The Passport has 2.3 gallons more fuel capacity than the X3’s standard fuel tank (19.5 vs. 17.2 gallons), for longer range between fill-ups. The Passport has 1.8 gallons more fuel capacity than the X3 M40i’s standard fuel tank (19.5 vs. 17.7 gallons).
The Passport has a standard cap-less fueling system. The fuel filler is automatically opened when the fuel nozzle is inserted and automatically closed when it’s removed. This eliminates the need to unscrew and replace the cap and it reduces fuel evaporation, which causes pollution. The X3 doesn’t offer a cap-less fueling system.
A nine-speed automatic is standard on the Honda Passport, for better acceleration and lower engine speed on the highway. Only an eight-speed automatic is available for the X3.
For better traction, the Passport has larger standard tires than the X3 (245/50R20 vs. 225/60R18). The Passport Touring/Elite’s tires are larger than the largest tires available on the X3 (265/45R20 vs. 245/45R20).
The Passport Sport/EX-L’s standard tires provide better handling because they have a lower 50 series profile (height to width ratio) that provides a stiffer sidewall than the X3 xDrive30i’s standard 60 series tires.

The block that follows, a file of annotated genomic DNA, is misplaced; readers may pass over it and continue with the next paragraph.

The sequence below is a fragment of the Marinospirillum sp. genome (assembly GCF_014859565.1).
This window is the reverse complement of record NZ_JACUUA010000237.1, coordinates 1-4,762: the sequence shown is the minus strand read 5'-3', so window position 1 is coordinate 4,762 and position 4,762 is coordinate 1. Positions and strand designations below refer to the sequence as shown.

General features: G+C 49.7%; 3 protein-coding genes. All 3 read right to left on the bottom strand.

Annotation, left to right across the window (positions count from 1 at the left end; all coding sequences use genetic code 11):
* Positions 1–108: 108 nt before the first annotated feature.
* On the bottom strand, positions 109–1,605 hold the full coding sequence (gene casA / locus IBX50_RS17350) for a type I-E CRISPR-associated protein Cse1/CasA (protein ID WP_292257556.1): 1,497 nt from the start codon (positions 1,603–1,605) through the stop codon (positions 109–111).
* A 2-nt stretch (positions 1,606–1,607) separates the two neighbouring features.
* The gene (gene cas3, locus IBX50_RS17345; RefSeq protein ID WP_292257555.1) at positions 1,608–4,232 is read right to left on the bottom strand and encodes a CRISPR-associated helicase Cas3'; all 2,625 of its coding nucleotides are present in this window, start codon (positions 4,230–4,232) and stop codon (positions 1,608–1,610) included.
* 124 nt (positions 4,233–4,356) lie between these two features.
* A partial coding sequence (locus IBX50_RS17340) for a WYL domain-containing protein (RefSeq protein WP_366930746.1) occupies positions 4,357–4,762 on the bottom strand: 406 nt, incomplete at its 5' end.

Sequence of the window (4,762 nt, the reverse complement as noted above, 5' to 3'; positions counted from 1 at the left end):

For better ride, handling and brake cooling the Passport has standard 20-inch wheels. Smaller 18-inch wheels are standard on the X3 xDrive30i.
The Passport has a standard easy tire fill system. When inflating the tires, the vehicle’s integrated tire pressure sensors keep track of the pressure as the tires fill and tell the driver when the tires are inflated to the proper pressure. The X3 doesn’t offer vehicle monitored tire inflation.
For better handling and stability, the average track (width between the wheels) on the Passport is 3 inches wider in the front and 2.4 inches wider in the rear than the track on the X3.
For greater off-road capability the Passport has a greater minimum ground clearance than the X3 (8.1 vs. 8 inches), allowing the Passport to travel over rougher terrain without being stopped or damaged.
The Passport uses computer-generated active noise cancellation to help remove annoying noise and vibration from the passenger compartment, especially at low frequencies. The X3 doesn’t offer active noise cancellation.